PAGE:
Head and neck squamous cell carcinoma (HNSCC) is a major cause of morbidity and mortality, and the alleviation thereof requires greater understanding of the pathobiologic behavior of HNSCC. Although the existence of cancer stem cells (CSCs) in most solid tumors has not been formally proven, application of the CSC concept has certainly enhanced understanding of HNSCC heterogeneity and progression. Recent data support the role of ALDH1 +CD44 + CSC in HNSCC, since the implantation of a few ALDH1 +CD44 + cells consistently gives rise to tumors that can be serially passaged in vivo. In addition to CSC biomarkers, recent explorations of CSC signaling pathways, gene expression, and localization in HNSCC carry significant clinical and therapeutic implications. Identification and characterization of CSC populations that regulate HNSCC growth, metastasis, and treatment resistance will facilitate development of novel diagnostic, therapeutic, and prognostic strategies. Furthermore, advances in multimodal imaging and nanotechnology, in conjunction with CSC models, may better elucidate the regulatory mechanisms that govern CSC biology in vivo, as well as develop platforms for targeted theragnostics. It is hoped that the promising applications of the CSC model in HNSCC will eventually alleviate the morbidity and mortality of this pervasive disease.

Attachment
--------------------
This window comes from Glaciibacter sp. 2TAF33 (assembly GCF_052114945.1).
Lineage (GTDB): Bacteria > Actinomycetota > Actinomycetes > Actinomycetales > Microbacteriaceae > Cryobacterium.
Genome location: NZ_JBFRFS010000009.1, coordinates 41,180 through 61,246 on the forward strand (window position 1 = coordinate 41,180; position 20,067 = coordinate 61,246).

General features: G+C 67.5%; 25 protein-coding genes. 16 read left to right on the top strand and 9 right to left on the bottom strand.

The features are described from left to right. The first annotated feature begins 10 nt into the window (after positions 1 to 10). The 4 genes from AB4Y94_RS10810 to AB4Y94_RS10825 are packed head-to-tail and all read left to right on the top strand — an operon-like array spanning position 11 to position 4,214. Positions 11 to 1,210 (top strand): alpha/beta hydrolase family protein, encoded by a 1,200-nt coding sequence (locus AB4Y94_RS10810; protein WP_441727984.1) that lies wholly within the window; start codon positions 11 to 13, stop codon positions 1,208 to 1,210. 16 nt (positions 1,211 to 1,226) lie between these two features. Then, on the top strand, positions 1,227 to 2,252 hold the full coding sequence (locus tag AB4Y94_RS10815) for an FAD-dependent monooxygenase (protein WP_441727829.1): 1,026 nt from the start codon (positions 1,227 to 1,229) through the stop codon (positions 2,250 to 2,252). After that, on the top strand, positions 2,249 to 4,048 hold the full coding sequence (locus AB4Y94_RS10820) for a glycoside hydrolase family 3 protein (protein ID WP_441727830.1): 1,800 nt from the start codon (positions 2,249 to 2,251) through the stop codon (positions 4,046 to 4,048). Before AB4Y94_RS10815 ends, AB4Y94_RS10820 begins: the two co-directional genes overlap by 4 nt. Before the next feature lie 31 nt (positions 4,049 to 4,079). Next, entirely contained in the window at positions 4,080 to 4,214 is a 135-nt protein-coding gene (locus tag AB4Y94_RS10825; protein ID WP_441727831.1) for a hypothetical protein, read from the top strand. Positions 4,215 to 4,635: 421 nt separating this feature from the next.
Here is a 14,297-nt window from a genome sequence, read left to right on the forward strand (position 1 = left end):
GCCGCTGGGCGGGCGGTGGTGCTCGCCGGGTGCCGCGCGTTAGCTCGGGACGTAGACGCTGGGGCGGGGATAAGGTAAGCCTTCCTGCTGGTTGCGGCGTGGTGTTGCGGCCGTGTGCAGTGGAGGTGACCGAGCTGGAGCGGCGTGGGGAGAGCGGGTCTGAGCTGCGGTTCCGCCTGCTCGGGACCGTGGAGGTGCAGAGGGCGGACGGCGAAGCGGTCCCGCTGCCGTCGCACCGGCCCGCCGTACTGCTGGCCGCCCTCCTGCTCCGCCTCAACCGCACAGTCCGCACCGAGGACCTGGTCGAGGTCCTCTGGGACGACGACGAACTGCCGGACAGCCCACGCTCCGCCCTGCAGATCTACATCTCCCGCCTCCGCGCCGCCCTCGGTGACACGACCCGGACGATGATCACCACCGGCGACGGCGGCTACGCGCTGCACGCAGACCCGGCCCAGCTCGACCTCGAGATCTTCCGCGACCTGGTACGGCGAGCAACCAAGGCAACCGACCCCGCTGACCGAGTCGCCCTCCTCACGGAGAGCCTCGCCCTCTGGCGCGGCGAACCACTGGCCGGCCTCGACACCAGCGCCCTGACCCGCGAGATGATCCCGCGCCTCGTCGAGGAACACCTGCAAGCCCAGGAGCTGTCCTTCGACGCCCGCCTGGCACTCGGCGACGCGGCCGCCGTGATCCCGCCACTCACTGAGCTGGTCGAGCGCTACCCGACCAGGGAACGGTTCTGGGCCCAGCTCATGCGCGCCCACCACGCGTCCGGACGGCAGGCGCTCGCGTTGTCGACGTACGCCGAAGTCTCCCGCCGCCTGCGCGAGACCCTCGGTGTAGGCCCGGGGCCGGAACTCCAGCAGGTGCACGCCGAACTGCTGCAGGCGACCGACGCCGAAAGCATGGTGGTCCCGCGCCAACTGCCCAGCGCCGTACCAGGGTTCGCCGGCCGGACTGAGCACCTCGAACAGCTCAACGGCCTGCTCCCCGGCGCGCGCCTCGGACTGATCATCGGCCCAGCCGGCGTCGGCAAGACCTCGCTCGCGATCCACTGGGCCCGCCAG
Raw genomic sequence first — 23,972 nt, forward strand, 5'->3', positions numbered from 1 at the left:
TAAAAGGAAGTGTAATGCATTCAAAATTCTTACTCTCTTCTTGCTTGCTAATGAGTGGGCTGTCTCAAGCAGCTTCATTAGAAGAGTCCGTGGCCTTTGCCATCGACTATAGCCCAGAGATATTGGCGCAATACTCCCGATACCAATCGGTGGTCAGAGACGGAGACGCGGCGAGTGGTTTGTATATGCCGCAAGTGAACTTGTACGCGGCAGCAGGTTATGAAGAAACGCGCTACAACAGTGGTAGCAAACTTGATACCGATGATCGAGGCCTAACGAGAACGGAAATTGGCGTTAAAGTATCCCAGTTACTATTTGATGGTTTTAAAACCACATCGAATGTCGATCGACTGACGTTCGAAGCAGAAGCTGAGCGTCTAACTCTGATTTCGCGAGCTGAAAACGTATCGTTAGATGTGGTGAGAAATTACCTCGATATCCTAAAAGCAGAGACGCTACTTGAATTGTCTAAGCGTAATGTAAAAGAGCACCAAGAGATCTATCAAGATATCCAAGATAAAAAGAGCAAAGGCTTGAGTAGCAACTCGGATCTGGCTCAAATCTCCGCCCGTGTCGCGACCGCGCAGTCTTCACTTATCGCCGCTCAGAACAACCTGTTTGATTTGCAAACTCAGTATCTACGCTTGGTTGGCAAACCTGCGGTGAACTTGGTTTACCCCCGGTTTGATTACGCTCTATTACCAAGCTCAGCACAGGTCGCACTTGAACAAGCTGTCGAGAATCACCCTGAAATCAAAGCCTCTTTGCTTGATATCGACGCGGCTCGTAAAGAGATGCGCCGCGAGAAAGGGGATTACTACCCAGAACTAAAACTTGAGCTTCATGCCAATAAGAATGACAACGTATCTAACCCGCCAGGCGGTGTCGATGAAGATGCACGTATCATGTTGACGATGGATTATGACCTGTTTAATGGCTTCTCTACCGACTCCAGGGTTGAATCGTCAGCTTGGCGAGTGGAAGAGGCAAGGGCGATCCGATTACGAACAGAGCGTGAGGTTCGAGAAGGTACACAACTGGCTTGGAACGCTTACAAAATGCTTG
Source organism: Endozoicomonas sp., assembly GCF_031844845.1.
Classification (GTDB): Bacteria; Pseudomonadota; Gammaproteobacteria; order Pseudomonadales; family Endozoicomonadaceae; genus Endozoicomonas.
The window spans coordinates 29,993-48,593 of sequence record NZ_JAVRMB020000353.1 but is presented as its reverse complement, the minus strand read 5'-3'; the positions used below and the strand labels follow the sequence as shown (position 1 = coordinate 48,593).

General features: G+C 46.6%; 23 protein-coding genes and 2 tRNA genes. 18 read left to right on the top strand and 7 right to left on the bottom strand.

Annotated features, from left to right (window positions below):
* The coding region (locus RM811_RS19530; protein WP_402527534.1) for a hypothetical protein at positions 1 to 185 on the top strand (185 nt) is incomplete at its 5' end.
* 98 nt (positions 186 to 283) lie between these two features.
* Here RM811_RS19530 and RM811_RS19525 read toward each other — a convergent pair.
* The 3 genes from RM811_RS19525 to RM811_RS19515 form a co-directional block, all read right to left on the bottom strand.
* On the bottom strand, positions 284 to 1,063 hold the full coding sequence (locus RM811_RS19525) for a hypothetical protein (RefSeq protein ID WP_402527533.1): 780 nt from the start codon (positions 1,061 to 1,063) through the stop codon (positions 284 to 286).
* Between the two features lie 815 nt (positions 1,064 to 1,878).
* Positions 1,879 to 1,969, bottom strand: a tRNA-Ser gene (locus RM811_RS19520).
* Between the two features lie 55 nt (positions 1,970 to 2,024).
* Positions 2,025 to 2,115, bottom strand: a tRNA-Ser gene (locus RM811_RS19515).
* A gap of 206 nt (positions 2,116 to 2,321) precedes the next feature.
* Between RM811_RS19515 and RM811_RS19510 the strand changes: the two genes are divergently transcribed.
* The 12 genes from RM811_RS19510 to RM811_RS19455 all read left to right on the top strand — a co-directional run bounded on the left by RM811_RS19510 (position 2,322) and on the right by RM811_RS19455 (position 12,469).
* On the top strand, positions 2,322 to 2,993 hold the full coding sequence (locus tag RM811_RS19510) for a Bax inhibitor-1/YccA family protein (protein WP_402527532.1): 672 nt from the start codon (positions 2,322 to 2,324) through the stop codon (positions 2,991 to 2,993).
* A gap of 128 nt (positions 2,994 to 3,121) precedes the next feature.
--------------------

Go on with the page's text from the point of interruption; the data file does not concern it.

- aldehyde dehydrogenase
- cancer stem cell
- head and neck squamous cell carcinoma
ASJC Scopus subject areas